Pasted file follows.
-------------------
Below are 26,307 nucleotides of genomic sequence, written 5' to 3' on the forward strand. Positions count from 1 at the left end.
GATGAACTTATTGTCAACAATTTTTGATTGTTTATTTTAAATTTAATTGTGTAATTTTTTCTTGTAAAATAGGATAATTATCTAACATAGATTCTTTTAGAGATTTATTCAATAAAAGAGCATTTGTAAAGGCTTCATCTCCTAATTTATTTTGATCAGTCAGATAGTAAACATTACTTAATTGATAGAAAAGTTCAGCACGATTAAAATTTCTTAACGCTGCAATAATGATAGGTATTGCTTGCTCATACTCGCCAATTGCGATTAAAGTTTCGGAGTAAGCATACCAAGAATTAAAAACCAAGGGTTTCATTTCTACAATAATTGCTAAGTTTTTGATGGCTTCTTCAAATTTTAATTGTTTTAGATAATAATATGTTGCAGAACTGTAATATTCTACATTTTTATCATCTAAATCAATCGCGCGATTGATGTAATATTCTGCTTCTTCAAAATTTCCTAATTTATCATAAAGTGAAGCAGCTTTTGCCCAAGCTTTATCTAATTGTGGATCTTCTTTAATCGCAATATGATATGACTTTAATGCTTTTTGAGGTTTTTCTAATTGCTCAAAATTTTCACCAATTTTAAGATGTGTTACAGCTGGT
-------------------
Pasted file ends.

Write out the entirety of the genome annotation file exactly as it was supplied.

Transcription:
Below are 26,307 nucleotides of genomic sequence, written 5' to 3' on the forward strand. Positions count from 1 at the left end.
GATGAACTTATTGTCAACAATTTTTGATTGTTTATTTTAAATTTAATTGTGTAATTTTTTCTTGTAAAATAGGATAATTATCTAACATAGATTCTTTTAGAGATTTATTCAATAAAAGAGCATTTGTAAAGGCTTCATCTCCTAATTTATTTTGATCAGTCAGATAGTAAACATTACTTAATTGATAGAAAAGTTCAGCACGATTAAAATTTCTTAACGCTGCAATAATGATAGGTATTGCTTGCTCATACTCGCCAATTGCGATTAAAGTTTCGGAGTAAGCATACCAAGAATTAAAAACCAAGGGTTTCATTTCTACAATAATTGCTAAGTTTTTGATGGCTTCTTCAAATTTTAATTGTTTTAGATAATAATATGTTGCAGAACTGTAATATTCTACATTTTTATCATCTAAATCAATCGCGCGATTGATGTAATATTCTGCTTCTTCAAAATTTCCTAATTTATCATAAAGTGAAGCAGCTTTTGCCCAAGCTTTATCTAATTGTGGATCTTCTTTAATCGCAATATGATATGACTTTAATGCTTTTTGAGGTTTTTCTAATTGCTCAAAATTTTCACCAATTTTAAGATGTGTTACAGCTGGT